Category Archives: Happy at work book

Help me name my book

Happy at work bookLast week I asked for help naming my book about happiness at work and great suggestions have been flowing in. Thank you to everyone who’s contributed.

I can still use more ideas, so please let me know what you think would be a great, eye-catching and happy title.

My favorites so far are:

  • “Oh Happy (Work)day” based on Paul’s suggestion
  • “Happy hour is 9 to 5” based on Greg’s, Lars’s and PJ’s suggestion
  • “Happiness at work??? as Bob suggested (and as I originally suggested)

The book also needs a catchy subtitle, and here are my favorites so far:

  • How to love your job and boost your career, your life and your profits. Based on Fleejay’s idea.
  • The Chief Happiness Officer on how to make yourself happier and more successful at work. Based on Rodolpho’s suggestion.
  • How to love your job, love your life and kick butt at work. My idea.

What do you think? Any of this grab you? Got any more ideas? I’m still totally open about this and have made no decision, so write a comment if you have a suggestion.

Get to it

Do what you can, with what you have, where you are

– Theodore Roosevelt

So. The book is ending.

Right around this time the typical business book would probably tell you to:

  • Set ambitious goals
  • Prioritize those goals
  • Set milestones
  • Go to it with determination and willpower

This might work if you’re building a bridge, but it does not work for making yourself and your organization happy. I suggest that you do indeed make a plan, but that you do the exact opposite of the typical plan.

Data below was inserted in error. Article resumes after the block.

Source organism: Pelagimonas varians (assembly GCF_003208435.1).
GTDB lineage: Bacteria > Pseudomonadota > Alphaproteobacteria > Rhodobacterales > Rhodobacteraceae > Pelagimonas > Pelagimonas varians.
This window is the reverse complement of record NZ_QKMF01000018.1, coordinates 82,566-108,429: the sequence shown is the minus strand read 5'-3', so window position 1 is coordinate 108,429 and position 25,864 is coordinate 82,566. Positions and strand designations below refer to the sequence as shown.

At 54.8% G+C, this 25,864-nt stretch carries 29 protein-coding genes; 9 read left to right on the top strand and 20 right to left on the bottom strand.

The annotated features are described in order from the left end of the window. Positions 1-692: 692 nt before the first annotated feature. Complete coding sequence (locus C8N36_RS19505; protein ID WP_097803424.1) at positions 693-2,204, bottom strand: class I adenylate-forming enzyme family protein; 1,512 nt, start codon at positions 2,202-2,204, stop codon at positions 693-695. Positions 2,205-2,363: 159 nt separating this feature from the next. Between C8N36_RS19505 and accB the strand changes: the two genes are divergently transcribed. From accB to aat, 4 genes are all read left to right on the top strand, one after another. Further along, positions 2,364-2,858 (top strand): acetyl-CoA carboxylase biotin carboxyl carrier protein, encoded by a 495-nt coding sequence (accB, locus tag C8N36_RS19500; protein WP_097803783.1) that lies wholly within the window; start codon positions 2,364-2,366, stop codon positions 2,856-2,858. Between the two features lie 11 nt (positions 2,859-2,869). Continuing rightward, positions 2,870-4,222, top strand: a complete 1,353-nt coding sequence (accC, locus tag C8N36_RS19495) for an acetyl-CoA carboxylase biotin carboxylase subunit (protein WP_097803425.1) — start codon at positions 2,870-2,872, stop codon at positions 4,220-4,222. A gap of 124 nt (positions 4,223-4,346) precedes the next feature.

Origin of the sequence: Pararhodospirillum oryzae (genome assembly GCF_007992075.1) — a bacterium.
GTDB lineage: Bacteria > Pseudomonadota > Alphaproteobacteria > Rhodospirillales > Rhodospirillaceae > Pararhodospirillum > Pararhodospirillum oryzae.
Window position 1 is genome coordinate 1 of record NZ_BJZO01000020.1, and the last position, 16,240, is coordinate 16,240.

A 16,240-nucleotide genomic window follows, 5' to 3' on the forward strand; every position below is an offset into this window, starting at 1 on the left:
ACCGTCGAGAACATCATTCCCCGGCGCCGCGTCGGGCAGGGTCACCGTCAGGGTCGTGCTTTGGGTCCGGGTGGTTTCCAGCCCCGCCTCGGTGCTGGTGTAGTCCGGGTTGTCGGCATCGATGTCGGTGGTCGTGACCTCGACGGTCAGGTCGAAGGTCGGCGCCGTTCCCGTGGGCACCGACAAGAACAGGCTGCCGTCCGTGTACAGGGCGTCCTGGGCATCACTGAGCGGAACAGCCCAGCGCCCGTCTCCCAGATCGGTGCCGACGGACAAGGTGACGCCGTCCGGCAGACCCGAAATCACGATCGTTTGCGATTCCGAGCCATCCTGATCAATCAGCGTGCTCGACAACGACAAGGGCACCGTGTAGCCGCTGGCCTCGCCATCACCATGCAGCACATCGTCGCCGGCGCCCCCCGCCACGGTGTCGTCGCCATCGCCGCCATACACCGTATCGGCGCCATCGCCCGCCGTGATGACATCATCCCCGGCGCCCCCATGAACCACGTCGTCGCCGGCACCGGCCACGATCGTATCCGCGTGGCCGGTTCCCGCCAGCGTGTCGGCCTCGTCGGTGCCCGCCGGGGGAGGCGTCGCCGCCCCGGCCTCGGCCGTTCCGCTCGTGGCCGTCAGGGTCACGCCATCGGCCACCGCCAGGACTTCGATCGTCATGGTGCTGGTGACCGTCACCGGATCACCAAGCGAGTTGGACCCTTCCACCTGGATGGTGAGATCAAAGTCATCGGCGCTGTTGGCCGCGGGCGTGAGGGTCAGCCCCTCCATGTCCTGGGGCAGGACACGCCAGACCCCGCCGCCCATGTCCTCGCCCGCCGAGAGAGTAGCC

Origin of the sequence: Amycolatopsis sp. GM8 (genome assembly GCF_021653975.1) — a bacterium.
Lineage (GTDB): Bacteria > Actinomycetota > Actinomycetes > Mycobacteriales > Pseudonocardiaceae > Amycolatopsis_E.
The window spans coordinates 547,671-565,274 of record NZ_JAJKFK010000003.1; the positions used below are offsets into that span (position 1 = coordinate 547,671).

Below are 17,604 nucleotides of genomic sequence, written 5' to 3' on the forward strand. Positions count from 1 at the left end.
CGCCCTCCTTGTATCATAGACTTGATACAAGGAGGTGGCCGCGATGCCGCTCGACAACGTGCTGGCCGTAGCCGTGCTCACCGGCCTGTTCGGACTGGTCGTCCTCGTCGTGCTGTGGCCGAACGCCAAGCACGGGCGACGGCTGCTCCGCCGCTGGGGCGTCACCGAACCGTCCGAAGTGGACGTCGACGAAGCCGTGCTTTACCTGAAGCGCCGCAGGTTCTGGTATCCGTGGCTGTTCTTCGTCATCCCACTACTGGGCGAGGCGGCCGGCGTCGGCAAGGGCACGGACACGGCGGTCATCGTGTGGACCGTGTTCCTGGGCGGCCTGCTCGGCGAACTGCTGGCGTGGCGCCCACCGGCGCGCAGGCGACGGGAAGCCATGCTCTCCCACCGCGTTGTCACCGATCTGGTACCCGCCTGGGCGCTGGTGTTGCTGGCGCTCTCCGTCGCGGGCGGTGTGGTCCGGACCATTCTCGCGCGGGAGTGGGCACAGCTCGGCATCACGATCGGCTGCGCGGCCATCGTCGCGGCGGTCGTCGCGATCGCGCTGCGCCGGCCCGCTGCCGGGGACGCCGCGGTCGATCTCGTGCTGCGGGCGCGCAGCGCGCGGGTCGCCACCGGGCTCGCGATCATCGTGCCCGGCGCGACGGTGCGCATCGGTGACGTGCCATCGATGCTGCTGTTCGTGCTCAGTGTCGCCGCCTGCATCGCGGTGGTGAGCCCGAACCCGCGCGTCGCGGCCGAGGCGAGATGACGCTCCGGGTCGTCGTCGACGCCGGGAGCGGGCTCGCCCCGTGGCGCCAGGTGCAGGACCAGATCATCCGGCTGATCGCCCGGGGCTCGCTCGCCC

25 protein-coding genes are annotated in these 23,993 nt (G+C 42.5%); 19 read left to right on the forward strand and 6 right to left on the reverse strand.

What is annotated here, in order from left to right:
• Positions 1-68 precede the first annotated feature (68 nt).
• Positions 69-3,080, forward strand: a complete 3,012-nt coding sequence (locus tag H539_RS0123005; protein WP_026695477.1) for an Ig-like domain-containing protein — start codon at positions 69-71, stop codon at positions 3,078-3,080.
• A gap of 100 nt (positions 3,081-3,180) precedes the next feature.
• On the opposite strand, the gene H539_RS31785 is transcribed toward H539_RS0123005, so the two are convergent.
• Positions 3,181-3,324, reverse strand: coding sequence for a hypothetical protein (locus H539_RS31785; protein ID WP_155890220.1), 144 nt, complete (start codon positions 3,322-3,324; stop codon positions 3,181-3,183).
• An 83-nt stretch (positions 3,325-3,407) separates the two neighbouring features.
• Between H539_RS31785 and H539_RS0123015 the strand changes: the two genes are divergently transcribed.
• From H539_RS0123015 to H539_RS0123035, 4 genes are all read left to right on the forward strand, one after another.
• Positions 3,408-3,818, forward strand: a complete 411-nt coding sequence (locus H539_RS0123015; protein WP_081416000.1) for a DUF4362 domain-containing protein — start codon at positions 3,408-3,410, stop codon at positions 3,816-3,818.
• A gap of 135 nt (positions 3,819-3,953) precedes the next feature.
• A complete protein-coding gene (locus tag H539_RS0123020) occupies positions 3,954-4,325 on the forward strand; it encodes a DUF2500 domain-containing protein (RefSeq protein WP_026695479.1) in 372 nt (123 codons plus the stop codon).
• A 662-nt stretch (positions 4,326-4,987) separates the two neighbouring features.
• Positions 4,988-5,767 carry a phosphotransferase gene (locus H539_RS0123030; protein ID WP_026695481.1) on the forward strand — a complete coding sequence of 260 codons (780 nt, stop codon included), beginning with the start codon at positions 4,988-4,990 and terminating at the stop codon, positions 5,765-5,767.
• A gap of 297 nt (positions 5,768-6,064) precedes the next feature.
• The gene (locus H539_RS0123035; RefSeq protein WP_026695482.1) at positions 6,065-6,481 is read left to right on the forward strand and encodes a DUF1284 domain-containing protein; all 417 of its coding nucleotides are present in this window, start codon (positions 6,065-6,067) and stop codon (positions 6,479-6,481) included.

So I’m not going to give you the whole “if you want things to get better, you must do something about it yourself” and “it doesn’t matter if you’re the CEO or the security guard, YOU can make a change” spiel. Either you already know this or I can’t convince you that it’s true.

And anyway, it doesn’t matter if you believe it or not.
Continue reading Get to it

The six practices of happy, succesful workplaces

This chapter is not yet finished – but I really need your help, so I’m posting it now.

Am I on the right track? It kinda feels like the advice here is either too simple or too complex to be useful. I want people to read this chapter and be inspired by what other great companies are doing. To get ideas they can implement themselves.

Is it working? What do you think?

How to make your business happy – in practice

What can a workplace do to make its people want to be happy there? Given that raises, bonuses and perks don’t work what are the things that do? We could start from scratch and invent some methods and tools, but it makes much more sense to learn from the best practices already out there. What is it that the best, happiest and most successful companies do to reach high levels of happiness, excellence and profits? What makes their people consistently choose to be happy at work and lets employees and leaders work together to create great workplaces?